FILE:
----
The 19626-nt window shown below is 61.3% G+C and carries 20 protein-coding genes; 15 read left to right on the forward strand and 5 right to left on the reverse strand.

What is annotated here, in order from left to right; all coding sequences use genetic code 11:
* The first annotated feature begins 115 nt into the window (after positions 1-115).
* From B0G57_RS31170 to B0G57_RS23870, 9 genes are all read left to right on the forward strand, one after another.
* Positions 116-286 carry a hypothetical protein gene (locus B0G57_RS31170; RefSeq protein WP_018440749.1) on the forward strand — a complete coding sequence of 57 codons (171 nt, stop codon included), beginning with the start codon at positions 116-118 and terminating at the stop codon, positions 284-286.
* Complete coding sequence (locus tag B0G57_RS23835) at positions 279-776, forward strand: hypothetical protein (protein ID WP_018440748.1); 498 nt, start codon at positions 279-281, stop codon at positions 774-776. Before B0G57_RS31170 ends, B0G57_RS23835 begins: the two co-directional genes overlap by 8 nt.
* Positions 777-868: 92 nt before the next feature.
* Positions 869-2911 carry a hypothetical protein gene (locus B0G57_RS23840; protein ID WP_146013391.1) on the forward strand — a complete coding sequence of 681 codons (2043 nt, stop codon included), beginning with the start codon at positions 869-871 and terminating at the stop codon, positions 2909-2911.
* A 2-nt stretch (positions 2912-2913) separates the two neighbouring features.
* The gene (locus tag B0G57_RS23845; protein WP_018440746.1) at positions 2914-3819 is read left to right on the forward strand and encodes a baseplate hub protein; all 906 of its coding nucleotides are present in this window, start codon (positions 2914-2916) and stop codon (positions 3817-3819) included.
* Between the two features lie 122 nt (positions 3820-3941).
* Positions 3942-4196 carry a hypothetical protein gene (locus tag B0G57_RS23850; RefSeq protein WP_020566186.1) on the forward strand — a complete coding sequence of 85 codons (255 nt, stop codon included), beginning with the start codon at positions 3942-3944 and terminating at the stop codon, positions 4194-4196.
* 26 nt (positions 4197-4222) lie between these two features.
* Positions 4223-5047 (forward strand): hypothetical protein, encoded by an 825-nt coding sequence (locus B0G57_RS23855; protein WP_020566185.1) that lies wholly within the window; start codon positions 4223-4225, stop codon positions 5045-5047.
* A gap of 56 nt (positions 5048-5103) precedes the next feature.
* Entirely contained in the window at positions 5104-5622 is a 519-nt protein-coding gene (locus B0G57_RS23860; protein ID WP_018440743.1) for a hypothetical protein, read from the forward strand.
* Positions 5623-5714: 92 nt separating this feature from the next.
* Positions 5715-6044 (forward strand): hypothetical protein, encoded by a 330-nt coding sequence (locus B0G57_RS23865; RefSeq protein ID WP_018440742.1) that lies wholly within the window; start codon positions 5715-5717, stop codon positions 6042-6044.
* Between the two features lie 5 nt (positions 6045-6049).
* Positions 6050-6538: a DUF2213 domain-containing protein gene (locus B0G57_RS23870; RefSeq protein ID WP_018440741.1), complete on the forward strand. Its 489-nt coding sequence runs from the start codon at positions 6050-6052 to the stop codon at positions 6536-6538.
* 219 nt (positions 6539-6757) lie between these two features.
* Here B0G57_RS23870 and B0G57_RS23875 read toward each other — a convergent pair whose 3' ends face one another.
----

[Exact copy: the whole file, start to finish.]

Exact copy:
The 19626-nt window shown below is 61.3% G+C and carries 20 protein-coding genes; 15 read left to right on the forward strand and 5 right to left on the reverse strand.

What is annotated here, in order from left to right; all coding sequences use genetic code 11:
* The first annotated feature begins 115 nt into the window (after positions 1-115).
* From B0G57_RS31170 to B0G57_RS23870, 9 genes are all read left to right on the forward strand, one after another.
* Positions 116-286 carry a hypothetical protein gene (locus B0G57_RS31170; RefSeq protein WP_018440749.1) on the forward strand — a complete coding sequence of 57 codons (171 nt, stop codon included), beginning with the start codon at positions 116-118 and terminating at the stop codon, positions 284-286.
* Complete coding sequence (locus tag B0G57_RS23835) at positions 279-776, forward strand: hypothetical protein (protein ID WP_018440748.1); 498 nt, start codon at positions 279-281, stop codon at positions 774-776. Before B0G57_RS31170 ends, B0G57_RS23835 begins: the two co-directional genes overlap by 8 nt.
* Positions 777-868: 92 nt before the next feature.
* Positions 869-2911 carry a hypothetical protein gene (locus B0G57_RS23840; protein ID WP_146013391.1) on the forward strand — a complete coding sequence of 681 codons (2043 nt, stop codon included), beginning with the start codon at positions 869-871 and terminating at the stop codon, positions 2909-2911.
* A 2-nt stretch (positions 2912-2913) separates the two neighbouring features.
* The gene (locus tag B0G57_RS23845; protein WP_018440746.1) at positions 2914-3819 is read left to right on the forward strand and encodes a baseplate hub protein; all 906 of its coding nucleotides are present in this window, start codon (positions 2914-2916) and stop codon (positions 3817-3819) included.
* Between the two features lie 122 nt (positions 3820-3941).
* Positions 3942-4196 carry a hypothetical protein gene (locus tag B0G57_RS23850; RefSeq protein WP_020566186.1) on the forward strand — a complete coding sequence of 85 codons (255 nt, stop codon included), beginning with the start codon at positions 3942-3944 and terminating at the stop codon, positions 4194-4196.
* 26 nt (positions 4197-4222) lie between these two features.
* Positions 4223-5047 (forward strand): hypothetical protein, encoded by an 825-nt coding sequence (locus B0G57_RS23855; protein WP_020566185.1) that lies wholly within the window; start codon positions 4223-4225, stop codon positions 5045-5047.
* A gap of 56 nt (positions 5048-5103) precedes the next feature.
* Entirely contained in the window at positions 5104-5622 is a 519-nt protein-coding gene (locus B0G57_RS23860; protein ID WP_018440743.1) for a hypothetical protein, read from the forward strand.
* Positions 5623-5714: 92 nt separating this feature from the next.
* Positions 5715-6044 (forward strand): hypothetical protein, encoded by a 330-nt coding sequence (locus B0G57_RS23865; RefSeq protein ID WP_018440742.1) that lies wholly within the window; start codon positions 5715-5717, stop codon positions 6042-6044.
* Between the two features lie 5 nt (positions 6045-6049).
* Positions 6050-6538: a DUF2213 domain-containing protein gene (locus B0G57_RS23870; RefSeq protein ID WP_018440741.1), complete on the forward strand. Its 489-nt coding sequence runs from the start codon at positions 6050-6052 to the stop codon at positions 6536-6538.
* 219 nt (positions 6539-6757) lie between these two features.
* Here B0G57_RS23870 and B0G57_RS23875 read toward each other — a convergent pair whose 3' ends face one another.